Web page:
Botanic Gardens 3 Spathiphyllum

 

This beautiful red Spathiphyllum flower is more familiar to most people as an indoor plant. From the family Araceae, many of which are popular in private homes due to their glossy leaves and attractive flowers.

Botanic Gardens 3 Colocasia

This is also true of this species of plant from the Colocasia family, other members of which include edible varieties such as Taro, which is a staple in its native Southern India and Southeast Asia.


The Royal Botanic Gardens were established in 1846 by Lt. Gov. Charles LaTrobe. The site was rather swampy, being in the vicinity of the Yarra river, and located just across from the Central Business District of the young city. Melbourne itself had been founded by way of the negotiations with local Wurundjeri in 1835. Botanist Baron Sir Ferdinand Jacob Heinrich von Mueller, who was at the time the government Botanist of Victoria, was appointed as director of the Botanic Gardens in 1957. Mueller’s successor, William Guilfoyle, contributed to the landscaping of the gardens and many of its current features, such as the fern gully, rockeries and the ornamental lakes are based on his designs. The Botanic Gardens continue to be the playground for generations of locals and visitors.


The Royal Botanic Gardens Melbourne

Main entrance: Birdwood Avenue, Melbourne 3004

Open 7.30am – sunset every day of the year

Entry to the Gardens is free.

Melbourne Botanic Gardens 1: Australian trees walk

For anyone interested in the Australian natural environment the Melbourne Botanic Gardens are a good starting point. The gardens are a great place for a walk or picnic with an educational edge. Many local, national and international species can be found serendipitously whilst perambulating along the shady trails.

Melbourne Botanic Gardens 1 Australian tree walk 2

Signage provides the names of individual species, and there are also other features such as a fallen tree used to explain to visitors the importance of decomposing wood for the ecosystem.

Melbourne Botanic Gardens 1 Queensland lacebark

The Brachychiton discolor or Queensland Lacebark whose trunk is shown above, is in flower around January, and abundant pink blossoms scatter around the trunk.

Melbourne Botanic Gardens 1 Queensland lacebark flower

Most species here are from other regions of Australia, and so it’s more useful to learn about other regions of the country rather than just Victoria alone. There are also some unusual examples such as this Pisonia umbellifera, or Birdlime tree, which is reported to entrap and kill birds with its sticky fruit to fertilize the soil. Vicious!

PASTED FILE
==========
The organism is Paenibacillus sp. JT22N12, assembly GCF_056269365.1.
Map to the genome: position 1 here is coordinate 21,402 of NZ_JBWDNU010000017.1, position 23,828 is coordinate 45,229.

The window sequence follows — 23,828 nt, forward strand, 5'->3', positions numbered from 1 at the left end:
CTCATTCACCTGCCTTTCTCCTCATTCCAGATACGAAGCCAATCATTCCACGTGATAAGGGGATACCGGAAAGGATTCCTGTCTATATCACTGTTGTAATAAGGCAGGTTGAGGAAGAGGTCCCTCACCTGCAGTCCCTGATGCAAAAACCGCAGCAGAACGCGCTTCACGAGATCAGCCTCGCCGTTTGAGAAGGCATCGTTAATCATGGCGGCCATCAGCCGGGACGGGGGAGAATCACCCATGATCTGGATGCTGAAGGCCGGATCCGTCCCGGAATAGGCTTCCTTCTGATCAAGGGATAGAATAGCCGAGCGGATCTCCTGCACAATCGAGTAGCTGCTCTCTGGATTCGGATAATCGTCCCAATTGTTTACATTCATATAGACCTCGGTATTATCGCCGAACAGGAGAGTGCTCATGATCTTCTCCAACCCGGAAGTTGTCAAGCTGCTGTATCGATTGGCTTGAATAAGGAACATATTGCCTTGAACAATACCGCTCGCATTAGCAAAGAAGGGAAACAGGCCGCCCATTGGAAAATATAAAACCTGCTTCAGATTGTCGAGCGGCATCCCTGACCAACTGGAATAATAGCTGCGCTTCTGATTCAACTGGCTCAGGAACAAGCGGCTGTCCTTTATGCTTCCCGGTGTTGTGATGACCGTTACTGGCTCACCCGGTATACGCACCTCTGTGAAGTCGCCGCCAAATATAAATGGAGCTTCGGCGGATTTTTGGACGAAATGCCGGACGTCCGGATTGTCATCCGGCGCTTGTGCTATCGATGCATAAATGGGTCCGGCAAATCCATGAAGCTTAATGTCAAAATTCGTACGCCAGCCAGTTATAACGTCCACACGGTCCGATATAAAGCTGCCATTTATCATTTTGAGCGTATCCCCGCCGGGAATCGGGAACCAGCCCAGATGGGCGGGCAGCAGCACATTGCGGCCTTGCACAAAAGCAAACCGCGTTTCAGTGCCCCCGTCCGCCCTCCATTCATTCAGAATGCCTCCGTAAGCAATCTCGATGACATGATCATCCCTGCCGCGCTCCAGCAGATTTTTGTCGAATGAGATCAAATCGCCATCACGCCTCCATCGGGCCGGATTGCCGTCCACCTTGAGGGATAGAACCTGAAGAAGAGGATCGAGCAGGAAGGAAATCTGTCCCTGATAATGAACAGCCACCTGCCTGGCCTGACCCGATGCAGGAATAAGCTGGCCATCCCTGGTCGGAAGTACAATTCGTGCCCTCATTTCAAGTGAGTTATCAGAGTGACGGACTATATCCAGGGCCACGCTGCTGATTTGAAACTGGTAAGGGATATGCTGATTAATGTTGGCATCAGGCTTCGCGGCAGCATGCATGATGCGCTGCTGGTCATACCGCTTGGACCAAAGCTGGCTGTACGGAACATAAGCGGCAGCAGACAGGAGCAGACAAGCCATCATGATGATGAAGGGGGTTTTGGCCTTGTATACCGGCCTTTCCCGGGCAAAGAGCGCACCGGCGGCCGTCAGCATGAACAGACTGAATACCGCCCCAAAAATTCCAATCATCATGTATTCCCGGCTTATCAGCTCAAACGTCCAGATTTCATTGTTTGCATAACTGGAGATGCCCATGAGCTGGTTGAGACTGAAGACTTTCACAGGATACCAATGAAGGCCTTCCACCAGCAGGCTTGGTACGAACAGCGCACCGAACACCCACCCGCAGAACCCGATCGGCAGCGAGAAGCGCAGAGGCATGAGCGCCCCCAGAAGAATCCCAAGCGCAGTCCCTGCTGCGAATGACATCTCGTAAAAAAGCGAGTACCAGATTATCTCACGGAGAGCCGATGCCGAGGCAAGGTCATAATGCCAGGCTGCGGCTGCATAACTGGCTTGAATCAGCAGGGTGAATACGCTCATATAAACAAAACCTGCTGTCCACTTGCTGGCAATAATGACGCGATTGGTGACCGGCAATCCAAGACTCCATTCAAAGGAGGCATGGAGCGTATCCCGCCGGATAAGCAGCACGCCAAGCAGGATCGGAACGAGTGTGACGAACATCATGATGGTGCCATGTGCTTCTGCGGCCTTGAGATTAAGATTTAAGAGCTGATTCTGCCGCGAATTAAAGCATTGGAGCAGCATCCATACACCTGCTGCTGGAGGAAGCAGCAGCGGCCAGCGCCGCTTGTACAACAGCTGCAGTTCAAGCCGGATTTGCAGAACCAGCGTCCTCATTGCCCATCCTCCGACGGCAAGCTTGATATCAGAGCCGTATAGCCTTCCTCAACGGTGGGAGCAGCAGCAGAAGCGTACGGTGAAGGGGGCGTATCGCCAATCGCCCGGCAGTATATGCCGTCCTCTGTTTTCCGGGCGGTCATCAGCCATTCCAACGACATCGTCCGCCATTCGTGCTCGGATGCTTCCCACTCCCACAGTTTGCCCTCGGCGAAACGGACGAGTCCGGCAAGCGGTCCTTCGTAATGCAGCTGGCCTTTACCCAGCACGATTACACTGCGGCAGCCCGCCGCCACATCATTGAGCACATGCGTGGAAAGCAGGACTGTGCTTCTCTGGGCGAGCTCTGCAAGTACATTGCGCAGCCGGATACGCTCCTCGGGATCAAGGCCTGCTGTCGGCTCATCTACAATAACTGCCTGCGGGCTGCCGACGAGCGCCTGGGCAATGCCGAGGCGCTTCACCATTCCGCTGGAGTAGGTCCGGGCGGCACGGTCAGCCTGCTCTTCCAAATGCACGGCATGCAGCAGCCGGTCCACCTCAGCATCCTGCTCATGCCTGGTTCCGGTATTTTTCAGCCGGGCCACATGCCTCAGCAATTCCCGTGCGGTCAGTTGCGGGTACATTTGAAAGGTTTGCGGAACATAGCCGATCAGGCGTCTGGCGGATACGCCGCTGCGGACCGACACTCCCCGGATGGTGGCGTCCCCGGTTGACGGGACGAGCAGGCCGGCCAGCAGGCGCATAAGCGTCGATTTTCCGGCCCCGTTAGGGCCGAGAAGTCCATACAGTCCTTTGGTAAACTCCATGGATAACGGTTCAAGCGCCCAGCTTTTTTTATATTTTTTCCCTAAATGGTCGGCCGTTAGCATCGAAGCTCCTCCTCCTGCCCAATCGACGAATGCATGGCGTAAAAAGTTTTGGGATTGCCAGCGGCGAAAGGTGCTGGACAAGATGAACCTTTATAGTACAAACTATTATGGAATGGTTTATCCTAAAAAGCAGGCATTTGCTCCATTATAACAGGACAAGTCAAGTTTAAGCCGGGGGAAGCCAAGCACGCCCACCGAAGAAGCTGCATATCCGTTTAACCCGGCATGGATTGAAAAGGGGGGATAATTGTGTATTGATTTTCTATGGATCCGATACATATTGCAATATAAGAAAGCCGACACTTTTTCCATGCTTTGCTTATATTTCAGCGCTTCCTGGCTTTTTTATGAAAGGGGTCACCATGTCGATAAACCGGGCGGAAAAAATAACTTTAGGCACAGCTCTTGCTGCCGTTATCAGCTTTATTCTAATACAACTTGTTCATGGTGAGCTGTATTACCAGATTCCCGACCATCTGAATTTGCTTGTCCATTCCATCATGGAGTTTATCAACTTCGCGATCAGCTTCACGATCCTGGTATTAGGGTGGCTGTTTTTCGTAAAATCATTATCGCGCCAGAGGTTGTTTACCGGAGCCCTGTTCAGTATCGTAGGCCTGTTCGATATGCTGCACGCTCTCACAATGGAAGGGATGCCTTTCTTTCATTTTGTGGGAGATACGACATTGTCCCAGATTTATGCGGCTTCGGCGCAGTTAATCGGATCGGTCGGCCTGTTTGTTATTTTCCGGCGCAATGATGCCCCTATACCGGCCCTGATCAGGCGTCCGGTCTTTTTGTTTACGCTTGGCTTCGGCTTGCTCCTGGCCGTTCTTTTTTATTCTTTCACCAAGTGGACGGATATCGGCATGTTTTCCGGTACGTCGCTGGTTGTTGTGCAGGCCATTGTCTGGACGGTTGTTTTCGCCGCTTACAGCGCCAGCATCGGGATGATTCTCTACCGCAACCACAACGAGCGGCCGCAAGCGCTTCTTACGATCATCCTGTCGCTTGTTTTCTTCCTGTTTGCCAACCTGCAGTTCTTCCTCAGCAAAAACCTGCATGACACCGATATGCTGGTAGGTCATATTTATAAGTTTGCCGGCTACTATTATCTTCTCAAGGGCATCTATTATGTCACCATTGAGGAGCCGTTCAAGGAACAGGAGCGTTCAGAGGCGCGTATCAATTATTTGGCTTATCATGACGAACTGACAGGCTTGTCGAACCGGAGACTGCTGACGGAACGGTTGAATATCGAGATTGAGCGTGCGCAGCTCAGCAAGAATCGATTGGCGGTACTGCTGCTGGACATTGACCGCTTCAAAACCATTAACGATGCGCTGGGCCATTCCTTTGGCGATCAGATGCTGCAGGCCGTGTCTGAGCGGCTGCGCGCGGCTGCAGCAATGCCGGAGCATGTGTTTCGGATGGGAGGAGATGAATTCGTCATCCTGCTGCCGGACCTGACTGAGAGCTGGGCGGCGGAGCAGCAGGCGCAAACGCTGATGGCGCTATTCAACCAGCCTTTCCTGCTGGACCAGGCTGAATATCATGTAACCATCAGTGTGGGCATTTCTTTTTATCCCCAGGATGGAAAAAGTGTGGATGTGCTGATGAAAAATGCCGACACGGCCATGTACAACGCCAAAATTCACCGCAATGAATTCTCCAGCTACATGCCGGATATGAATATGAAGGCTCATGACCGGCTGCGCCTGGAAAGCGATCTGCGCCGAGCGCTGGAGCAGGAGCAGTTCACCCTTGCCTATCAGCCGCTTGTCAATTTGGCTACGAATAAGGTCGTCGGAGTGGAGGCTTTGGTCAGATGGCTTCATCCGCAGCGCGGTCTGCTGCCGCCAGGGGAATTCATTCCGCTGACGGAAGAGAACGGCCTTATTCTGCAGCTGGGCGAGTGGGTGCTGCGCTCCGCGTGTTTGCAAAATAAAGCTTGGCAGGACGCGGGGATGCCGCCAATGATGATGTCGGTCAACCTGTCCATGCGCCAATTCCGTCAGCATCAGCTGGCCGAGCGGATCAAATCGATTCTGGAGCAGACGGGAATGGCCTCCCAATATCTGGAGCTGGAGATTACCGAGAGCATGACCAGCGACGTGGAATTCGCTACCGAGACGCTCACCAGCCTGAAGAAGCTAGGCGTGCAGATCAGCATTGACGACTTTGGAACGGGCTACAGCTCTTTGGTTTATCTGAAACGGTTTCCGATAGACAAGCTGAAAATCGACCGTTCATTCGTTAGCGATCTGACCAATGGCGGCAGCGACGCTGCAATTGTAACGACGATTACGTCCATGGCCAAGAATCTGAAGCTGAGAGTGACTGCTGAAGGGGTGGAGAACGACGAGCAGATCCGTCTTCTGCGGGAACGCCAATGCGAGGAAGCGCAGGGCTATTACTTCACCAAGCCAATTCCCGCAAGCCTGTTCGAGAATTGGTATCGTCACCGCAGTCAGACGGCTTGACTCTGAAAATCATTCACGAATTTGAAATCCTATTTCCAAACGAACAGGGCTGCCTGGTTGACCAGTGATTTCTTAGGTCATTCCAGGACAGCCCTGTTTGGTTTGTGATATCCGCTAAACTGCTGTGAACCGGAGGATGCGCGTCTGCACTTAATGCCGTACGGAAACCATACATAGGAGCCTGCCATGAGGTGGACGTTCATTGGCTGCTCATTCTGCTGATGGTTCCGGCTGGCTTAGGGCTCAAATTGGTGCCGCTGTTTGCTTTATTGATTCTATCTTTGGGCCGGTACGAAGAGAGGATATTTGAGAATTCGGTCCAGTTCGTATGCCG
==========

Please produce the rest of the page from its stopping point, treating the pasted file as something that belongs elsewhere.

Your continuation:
Melbourne Botanic Gardens 1 Pisonia umbellifera 2


The Royal Botanic Gardens were established in 1846 by Lt. Gov. Charles LaTrobe. The site was rather swampy being in the vicinity of the Yarra river, and located just across from the Central Business District of the young city. Melbourne itself had been founded by way of the negotiations with local Wurundjeri in 1835. Botanist Baron Sir Ferdinand Jacob Heinrich von Mueller, who was at the time the government Botanist of Victoria, was appointed as director of the Botanic Gardens in 1957. Mueller’s successor, William Guilfoyle, contributed to the landscaping of the gardens and many of its current features, such as the fern gully, rockeries and the ornamental lakes are based on his designs. The Botanic Gardens continue to be the playground for generations of locals and visitors.


The Royal Botanic Gardens Melbourne

Main entrance: Birdwood Avenue, Melbourne 3004

Open 7.30am – sunset every day of the year

Entry to the Gardens is free.

Melbourne Botanic Gardens 2: Succulent walk

The Melbourne Botanic garden has many beautiful corners. One particularly interesting area is the trail leading from Gate G to the “Temple of the Winds”, a small pavilion set on a hill. Many different kinds of succulents, various types of aloe and agaves as well as cacti grow to the left and right of the trail. Some are usually in bloom, with tall flower stalks emerging from their midst.

Botanic Gardens 2 Agave attenuata II

Most of these aren’t natives to the Australian environment, but they do well here and can be seen in gardens around Melbourne. They can withstand heat and drought, and thus they can survive without being watered even in summer heat waves.

Botanic Gardens 2 Aeonium arboreum I

The genus Aeonium (this photograph: Aeonium arboreum) for instance derives its name from the ancient Greek word for ‘eternal’ or ‘ageless’, a reference to its hardiness. It is native to the Canary Islands.

Botanic Gardens 2 Agave attenuata I

The Agave attenuata in this photographs is native in Mexico. This species is a popular garden plant because it has no teeth or terminal spikes. The plant below is a small Agave protoamericana.

Botanic Gardens 2 Agave protoamericana

While this area of the Botanic Gardens might not teach the visitor that much about Australian natives, it’s definitely educational for anyone wandering the inner suburbs, where succulents are a popular plant in many front yards.

Botanic Gardens 2 Agave potatorum

Agave potatorum

Botanic Gardens 2 Echeveria

This Echeveria is also at home in to semi-desert areas of Central America, from Mexico to northwestern South America, but seems to be doing well in Melbourne.


The Royal Botanic Gardens were established in 1846 by Lt. Gov. Charles LaTrobe. The site was rather swampy, being in the vicinity of the Yarra river, and located just across from the Central Business District of the young city. Melbourne itself had been founded by way of the negotiations with local Wurundjeri in 1835. Botanist Baron Sir Ferdinand Jacob Heinrich von Mueller, who was at the time the government Botanist of Victoria, was appointed as director of the Botanic Gardens in 1957. Mueller’s successor, William Guilfoyle, contributed to the landscaping of the gardens and many of its current features, such as the fern gully, rockeries and the ornamental lakes are based on his designs. The Botanic Gardens continue to be the playground for generations of locals and visitors.


The Royal Botanic Gardens Melbourne

Main entrance: Birdwood Avenue, Melbourne 3004

Open 7.30am – sunset every day of the year

Entry to the Gardens is free.